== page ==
I’m still on my “How to wear vintage costume jewelry without looking like a granny” thread. It IS possible to wear vintage costume jewelry in a youthful way.

America Ferrara is wearing a large slightly curved rhinestone pin directly on the shoulder of a gown with a simple line. It’s fresh and unexpected to see a pin in this location.

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How To Wear A Scarf Pin Without Looking Like a Granny

As someone who sells vintage costume jewelry, I’m aware that some of the jewelry can look “granny-ish”. I tend to wear a lot of vintage necklaces and bracelets but not too many pins. They’re a little tricky sometimes to fit into an outfit without looking matronly.

My favorite was to wear a pin is to use it to anchor a cute scarf. I drape the scarf around my neck with one end in front and the other end over the shoulder. The photo above is a good example.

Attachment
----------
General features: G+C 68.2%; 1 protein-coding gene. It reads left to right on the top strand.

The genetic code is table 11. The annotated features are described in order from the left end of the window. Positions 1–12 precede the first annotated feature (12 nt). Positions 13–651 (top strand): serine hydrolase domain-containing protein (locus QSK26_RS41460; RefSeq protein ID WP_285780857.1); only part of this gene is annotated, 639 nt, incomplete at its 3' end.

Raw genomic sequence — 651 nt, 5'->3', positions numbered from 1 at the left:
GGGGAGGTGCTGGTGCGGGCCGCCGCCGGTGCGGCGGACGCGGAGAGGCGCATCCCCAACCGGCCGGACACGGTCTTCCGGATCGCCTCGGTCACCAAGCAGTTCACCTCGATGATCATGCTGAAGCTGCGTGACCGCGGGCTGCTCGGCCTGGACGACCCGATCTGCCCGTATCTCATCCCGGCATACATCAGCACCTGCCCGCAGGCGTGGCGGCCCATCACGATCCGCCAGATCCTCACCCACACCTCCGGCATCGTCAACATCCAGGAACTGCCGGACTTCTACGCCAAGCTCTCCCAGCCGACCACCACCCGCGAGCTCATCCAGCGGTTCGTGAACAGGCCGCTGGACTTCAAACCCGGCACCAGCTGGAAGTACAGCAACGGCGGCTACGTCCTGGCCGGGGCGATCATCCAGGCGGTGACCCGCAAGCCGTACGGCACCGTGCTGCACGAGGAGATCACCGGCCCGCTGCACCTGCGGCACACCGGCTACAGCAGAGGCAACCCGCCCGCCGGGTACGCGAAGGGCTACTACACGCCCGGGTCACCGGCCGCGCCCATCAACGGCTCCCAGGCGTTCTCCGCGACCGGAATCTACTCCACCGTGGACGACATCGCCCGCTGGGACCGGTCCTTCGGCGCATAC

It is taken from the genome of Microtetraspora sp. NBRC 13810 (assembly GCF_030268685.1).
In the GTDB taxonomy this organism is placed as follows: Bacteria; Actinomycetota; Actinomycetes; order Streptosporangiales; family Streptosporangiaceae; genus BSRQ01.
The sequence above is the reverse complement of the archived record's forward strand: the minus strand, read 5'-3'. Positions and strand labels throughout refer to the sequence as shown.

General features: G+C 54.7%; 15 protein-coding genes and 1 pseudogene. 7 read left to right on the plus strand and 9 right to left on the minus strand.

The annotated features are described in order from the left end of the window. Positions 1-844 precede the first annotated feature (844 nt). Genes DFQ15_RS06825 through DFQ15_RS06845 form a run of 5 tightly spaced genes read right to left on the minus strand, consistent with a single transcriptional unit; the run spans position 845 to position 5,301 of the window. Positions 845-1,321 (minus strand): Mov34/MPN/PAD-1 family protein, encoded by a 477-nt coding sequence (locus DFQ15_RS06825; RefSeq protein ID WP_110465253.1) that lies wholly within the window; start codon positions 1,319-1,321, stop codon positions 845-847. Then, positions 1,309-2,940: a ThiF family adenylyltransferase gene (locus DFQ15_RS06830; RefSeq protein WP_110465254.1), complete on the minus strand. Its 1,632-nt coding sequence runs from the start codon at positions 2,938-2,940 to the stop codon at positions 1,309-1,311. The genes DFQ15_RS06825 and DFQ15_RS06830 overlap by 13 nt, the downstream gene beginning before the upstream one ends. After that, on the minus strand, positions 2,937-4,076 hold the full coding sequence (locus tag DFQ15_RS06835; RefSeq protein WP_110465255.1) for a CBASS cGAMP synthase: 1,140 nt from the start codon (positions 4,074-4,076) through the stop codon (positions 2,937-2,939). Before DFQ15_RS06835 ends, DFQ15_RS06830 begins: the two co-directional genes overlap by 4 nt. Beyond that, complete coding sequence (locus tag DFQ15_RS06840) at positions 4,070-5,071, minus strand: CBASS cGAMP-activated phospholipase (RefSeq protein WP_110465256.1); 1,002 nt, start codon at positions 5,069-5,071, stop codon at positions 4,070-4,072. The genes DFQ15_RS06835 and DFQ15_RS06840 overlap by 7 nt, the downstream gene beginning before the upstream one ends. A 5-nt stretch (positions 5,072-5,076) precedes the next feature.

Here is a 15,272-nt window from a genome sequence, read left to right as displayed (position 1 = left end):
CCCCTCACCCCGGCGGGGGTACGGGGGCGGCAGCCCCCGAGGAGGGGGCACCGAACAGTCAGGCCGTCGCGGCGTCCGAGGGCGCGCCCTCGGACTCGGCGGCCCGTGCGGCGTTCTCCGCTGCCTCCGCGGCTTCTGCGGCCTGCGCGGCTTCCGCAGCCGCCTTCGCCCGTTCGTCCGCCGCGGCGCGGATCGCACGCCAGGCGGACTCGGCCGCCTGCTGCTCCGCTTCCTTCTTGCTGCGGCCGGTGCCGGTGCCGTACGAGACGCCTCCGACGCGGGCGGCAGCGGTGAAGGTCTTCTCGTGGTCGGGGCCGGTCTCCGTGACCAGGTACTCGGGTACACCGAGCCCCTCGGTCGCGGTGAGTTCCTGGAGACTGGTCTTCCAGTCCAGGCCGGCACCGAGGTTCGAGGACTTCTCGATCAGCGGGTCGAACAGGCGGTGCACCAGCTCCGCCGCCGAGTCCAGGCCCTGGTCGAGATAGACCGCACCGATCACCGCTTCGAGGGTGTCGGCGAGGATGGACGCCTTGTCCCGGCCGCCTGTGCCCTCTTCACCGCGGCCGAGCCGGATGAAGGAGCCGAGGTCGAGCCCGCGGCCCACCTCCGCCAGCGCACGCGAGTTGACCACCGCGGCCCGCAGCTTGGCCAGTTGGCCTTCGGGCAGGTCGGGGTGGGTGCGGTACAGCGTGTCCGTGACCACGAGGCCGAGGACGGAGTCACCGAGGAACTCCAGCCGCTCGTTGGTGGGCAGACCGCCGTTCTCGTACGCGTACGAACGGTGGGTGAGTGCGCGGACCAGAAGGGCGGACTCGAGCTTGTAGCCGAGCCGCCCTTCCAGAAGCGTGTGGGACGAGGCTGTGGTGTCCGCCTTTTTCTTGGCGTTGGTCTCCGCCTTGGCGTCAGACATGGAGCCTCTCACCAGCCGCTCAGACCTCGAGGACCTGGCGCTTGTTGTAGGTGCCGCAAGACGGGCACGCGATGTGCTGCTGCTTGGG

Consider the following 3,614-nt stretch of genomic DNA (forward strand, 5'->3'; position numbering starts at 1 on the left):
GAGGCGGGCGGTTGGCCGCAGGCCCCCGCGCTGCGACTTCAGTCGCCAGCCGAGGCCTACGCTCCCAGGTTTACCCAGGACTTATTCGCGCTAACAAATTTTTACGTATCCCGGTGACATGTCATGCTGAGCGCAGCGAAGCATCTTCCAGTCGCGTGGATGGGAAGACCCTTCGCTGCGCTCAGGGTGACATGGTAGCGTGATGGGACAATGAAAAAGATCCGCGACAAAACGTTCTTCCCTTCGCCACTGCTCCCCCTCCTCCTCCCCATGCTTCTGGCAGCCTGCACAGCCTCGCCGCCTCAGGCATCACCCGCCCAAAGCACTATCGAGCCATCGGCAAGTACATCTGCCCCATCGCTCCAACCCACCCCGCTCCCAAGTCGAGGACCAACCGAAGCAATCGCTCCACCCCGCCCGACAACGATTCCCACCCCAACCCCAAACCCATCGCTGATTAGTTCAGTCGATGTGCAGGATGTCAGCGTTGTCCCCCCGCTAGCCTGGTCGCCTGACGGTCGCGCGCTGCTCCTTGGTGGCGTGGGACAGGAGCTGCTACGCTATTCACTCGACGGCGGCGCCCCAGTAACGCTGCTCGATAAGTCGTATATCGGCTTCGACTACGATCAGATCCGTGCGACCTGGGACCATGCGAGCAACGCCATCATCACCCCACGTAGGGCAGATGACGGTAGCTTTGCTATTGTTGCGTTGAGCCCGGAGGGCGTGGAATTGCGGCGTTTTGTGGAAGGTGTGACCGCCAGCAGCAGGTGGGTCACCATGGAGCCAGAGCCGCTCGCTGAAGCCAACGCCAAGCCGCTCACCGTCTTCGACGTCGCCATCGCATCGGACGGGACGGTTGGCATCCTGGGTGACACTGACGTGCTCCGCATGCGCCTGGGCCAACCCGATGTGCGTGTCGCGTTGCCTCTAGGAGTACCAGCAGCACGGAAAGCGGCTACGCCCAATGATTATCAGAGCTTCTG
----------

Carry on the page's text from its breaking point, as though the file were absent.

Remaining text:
The scarves above are for sale on in amysfunkyfibers shop.

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How To Find Real Bakelite — Not Fakelite

Everything, it seems, is made in China these days. Even fake vintage costume jewelry is coming out of the Far East. Fakelite (fake Bakelite) bangles are being imported into the US and these copies are quite good. The carving is excellent and of the same quality as old bakelite. How do you tell if the vintage Bakelite bangle sold online is real?

First, where is it coming from and how many Bakelite bangles are being sold by one seller? If a seller is selling too many similar items, I would have to wonder how they are able to come up with an unusually large selection of hard-to-find Bakelite. On eBay, a seller’s history and feedback mean a lot to me. A reputable dealer will not mind answering questions. I would feel comfortable buyer Bakelite from a reputable antiques/jewelry dealer but not from a flea market or from someone in the Far East on eBay.

Real Bakelite has a clunky look and feel to it. It’s heavy but not as heavy as the fakelite. Because it is “old”, it will usually have tell-tale signs of slight wear. If a bangle is too perfect, ask yourself if it’s too good to be true.